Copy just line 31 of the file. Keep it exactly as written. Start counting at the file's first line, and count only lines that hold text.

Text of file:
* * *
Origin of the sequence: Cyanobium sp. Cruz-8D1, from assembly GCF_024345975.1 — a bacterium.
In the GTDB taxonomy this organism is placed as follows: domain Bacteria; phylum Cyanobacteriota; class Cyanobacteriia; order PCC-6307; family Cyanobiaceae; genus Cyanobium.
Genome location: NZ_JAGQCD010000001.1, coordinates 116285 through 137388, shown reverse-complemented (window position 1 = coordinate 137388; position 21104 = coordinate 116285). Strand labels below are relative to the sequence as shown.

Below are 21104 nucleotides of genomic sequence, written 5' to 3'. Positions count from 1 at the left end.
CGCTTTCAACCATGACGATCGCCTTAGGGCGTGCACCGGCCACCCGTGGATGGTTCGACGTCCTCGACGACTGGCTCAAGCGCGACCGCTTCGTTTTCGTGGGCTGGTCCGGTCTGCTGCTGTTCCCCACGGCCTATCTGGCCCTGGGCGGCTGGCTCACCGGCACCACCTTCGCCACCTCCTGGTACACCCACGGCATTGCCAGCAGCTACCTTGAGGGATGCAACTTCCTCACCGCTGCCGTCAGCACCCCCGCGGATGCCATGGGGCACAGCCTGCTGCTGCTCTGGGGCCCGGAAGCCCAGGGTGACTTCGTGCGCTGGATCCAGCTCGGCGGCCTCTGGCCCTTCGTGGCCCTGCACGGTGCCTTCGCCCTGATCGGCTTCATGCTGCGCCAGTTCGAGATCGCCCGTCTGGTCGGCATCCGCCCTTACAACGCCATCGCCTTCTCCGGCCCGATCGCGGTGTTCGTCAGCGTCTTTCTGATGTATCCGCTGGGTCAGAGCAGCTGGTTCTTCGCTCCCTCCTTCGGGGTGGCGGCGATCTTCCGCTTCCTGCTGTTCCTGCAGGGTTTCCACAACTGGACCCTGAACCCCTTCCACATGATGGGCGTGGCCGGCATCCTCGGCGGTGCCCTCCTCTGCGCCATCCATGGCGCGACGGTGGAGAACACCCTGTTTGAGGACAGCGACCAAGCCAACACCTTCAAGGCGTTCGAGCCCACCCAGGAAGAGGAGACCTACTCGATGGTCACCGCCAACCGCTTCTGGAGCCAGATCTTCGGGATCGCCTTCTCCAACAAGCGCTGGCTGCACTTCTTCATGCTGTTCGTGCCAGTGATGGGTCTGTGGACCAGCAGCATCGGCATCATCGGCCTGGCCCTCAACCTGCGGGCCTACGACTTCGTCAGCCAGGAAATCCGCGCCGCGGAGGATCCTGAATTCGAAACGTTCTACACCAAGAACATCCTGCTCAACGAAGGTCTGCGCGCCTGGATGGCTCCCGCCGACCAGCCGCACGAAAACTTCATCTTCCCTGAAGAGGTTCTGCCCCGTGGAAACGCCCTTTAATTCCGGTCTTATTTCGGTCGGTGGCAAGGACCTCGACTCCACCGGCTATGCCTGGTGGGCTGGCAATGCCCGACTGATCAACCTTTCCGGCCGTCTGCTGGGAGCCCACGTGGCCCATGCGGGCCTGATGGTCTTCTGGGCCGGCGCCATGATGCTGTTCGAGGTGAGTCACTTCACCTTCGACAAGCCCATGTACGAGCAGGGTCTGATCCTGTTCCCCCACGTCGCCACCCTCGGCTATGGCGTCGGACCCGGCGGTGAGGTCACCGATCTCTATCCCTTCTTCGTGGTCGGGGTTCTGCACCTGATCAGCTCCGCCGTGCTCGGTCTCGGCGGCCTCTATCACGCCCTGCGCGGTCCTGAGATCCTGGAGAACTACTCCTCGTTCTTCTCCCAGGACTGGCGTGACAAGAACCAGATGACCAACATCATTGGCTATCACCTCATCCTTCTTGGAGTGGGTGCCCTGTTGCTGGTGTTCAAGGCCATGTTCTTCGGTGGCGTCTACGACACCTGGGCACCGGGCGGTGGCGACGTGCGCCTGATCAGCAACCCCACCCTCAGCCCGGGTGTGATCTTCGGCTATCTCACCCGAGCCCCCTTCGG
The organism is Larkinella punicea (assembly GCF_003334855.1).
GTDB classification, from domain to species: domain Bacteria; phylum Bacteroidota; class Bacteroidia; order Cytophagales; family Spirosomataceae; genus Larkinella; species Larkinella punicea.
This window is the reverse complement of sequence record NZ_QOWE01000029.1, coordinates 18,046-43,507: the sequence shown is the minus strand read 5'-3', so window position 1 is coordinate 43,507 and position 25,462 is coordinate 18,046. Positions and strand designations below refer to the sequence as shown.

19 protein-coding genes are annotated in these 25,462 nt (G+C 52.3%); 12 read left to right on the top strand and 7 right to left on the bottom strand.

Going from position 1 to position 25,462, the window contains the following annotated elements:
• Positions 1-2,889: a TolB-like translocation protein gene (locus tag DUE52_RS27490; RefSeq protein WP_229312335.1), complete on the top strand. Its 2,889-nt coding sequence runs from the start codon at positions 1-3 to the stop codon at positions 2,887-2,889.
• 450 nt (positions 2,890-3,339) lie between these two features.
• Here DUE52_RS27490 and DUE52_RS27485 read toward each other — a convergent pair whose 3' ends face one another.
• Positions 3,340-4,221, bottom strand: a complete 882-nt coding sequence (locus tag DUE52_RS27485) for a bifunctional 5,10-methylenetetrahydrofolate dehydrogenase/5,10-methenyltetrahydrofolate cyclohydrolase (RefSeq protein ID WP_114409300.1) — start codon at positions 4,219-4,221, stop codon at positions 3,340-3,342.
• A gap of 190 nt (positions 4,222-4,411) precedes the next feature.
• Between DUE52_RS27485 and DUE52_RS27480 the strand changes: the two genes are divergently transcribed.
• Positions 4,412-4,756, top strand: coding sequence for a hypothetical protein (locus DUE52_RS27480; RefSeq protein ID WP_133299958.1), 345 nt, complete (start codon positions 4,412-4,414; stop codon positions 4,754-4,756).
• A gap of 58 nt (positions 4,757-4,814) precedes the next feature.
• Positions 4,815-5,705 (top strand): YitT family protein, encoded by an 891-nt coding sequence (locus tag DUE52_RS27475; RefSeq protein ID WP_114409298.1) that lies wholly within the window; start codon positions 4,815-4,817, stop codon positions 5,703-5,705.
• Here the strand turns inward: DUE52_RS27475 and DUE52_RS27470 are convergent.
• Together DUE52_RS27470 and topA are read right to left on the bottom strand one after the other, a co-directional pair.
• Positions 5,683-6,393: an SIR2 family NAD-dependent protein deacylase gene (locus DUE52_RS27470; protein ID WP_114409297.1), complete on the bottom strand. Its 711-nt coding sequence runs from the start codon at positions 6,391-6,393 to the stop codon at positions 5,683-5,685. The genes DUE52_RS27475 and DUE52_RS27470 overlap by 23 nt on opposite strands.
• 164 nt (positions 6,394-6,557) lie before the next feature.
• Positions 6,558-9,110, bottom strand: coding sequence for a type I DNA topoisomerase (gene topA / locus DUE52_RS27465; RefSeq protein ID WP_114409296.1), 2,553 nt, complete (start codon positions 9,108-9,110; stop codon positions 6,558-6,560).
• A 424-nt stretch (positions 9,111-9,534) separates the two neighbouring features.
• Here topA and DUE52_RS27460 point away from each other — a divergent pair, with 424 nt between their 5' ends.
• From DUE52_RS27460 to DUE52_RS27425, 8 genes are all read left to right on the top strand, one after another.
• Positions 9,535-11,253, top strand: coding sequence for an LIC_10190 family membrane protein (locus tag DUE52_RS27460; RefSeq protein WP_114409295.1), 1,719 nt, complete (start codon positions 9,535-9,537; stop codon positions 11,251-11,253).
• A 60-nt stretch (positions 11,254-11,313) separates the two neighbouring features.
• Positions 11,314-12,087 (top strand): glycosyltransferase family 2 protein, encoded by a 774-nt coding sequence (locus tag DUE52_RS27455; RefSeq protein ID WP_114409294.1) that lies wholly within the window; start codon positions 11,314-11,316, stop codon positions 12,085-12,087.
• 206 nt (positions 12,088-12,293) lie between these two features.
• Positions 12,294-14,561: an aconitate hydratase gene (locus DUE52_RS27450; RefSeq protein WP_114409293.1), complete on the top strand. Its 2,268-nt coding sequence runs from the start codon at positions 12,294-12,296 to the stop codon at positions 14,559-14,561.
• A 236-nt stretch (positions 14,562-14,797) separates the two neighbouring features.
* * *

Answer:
• 206 nt (positions 12,088-12,293) lie between these two features.